The "soft on Communism" charge has been plaguing the Democrats ever since McCarthy. Sensitivity to this charge led Democratic Presidents to take us into war in Korea in the '50's, and Vietnam in the '60's. And today, Obama is no doubt sensitive to the charge of "soft on terrorism", the modern counterpart to the old accusation during the McCarthy era. People like Dick Cheney irresponsibly throw this type of charge around every chance they get. No doubt Obama's unfortunate Afghanistan escalation is based on a desire to appear tough on terrorism.

Another point is the danger of letting fear rule our lives. We did it in the McCarthy era, when we lost sight of our core values, and when fear of Communism caused Truman, an otherwise great President, to go off the deep end under the delusion that "fighting Communism" was essential. Today we let fear dictate a surge in our troop presence in Afghanistan, a surge which is totally unsupported by any intellectual thought process. In the process of surging, we will lose more Americans than would otherwise be in danger from terrorist acts.

A final point is that McCarthy showed how negative campaigning can work, if by "work" we mean win an election. We have seen despicable use of negative campaigning by Republicans ever since McCarthy. Nixon hit "law and order" in '68, his point being that Democrats were "soft on crime". Watergate can also be seen as an outgrowth of McCarthyism, the idea that it is an "us against them" world, a world in which it was deemed necessary to compile an "enemies list", and persecute your political opponents using the IRS, the FBI, and the CIA. Ford and Reagan were decent campaigners, but then we come to the first Bush in '88 and his despicable Willie Horton ads, painting Dukakis as soft on crime because of a furlough program, the irony of which is that the federal government at the time had a similar furlough program and a similar mishap which Dukakis could have fired back with had he been willing to get down in the gutter with Bush. Then of course in '04 we had the "Swift boat" ads which lied about John Kerry's war record. All of this can be traced back to the demonstration by McCarthy that just saying negative things, regardless of whether they are factual or not, and repeating those things over and over, will bring success in an age in which the media is willing to disseminate everything you say to a gullible and ill-informed electorate, without offering that public any intelligent analysis of the lies being propagated.

Thursday, December 3, 2009

On the Metaphor of War

When John McCain says you go into a war to win, no matter how long it takes, and you don't quit until you have broken the will of the enemy, he is arguably right if you are talking about war in the traditional sense.

However, it seems we have expanded the use of this term "war" to include many things totally unrelated to warfare, and this has led to much confusion. I believe this whole syndrome started in the'60's when Lyndon Johnson characterized his anti-poverty efforts as a "war on poverty". Then in the '80's we had the "war on drugs". Now, in this decade we have the "war on terrorism". None of these are wars in the legitimate sense of the word, and we should recognize this and find better terminology. We set ourselves up for failure in that there is no way any of these so-called wars are ever going to be "won". Why not use precise terminology and use clear thought for a change?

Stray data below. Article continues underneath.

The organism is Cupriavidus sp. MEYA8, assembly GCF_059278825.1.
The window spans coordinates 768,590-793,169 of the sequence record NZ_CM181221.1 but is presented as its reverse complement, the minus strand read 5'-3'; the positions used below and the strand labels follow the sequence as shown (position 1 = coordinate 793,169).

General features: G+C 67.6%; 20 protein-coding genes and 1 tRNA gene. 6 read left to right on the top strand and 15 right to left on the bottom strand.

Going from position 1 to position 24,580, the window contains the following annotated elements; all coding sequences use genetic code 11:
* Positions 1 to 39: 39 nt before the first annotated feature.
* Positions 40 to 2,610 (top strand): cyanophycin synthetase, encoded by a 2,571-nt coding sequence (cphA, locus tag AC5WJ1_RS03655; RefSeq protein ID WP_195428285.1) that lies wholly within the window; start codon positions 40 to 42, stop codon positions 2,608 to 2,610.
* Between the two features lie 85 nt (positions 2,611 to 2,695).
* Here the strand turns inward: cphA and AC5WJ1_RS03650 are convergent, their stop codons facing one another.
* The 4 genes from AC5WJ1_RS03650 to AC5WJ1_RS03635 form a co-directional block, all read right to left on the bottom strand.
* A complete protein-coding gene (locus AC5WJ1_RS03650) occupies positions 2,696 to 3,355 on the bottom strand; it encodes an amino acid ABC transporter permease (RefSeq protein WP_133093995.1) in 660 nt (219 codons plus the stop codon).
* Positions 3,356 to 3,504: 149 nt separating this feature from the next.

Obama's Double Blunder on Afghanistan

Obama first blundered by not firing General McChrystal for his obvious insubordination in going public with his request for 40,000 more troops, rather than respecting the chain of command. He should have fired him just as Truman fired MacArthur for the latter's insubordination.

Now he announces his ridiculous plan to send 30,000 more troops to this so-called "country". CNN had an interesting panel of people who were familiar with Afghanistan talking about this after Obama's speech Tuesday night. One was a journalist who had spent substantial time with the troops and knew the state of things there. He described what he had found going into police stations. One had a former chief who had been harboring theTaliban right in the station. In another everyone in it was high. In another the policemen were afraid to leave the station.

Obama's plan is that we are going to train these people to provide the security for their country. How do you correct these problems with "training"?? The very thought is ludicrous; hence, Obama's plan is ludicrous. The fact is that Afghanistan is not a nation in the normal sense of the word, but rather is a collection of tribes. There will never be a government there strong enough to control the territory and take over the duties we would expect them to assume when our troops leave.

On Pushing to Game in Contract Bridge

The other night at men's bridge I pushed to game twice when by rights I should have stopped a trick short of game. I got to wondering what the math of this decision is.

The scoring for this type of bridge is that a non-vulnerable game is worth 300, a vulnerable game 500, and 50 points are awarded for a part score.

Say it is 50-50 whether you make 4 spades or 3 spades. Bidding 3 spades yields you 140 half the time, and 170 half the time, for an expected gain of 155. Bidding 4 spades when not-vulnerable yields you 420 half the time, and a minus 50 half the time, for an expected gain of 185. If vulnerable, you make 620 half the time, and lose 100 half the time, for an expected gain of 260. (This sounds great, but remember if you are doubled and go down the penalties can be severe.)

Hence, one can conclude that if you have a 50-50 shot, go for it. The reality in the men's group is that there is such a variation in skill level, that the decision really rests on your evaluation of the relative skill levels of you and your partner, compared to your opponents.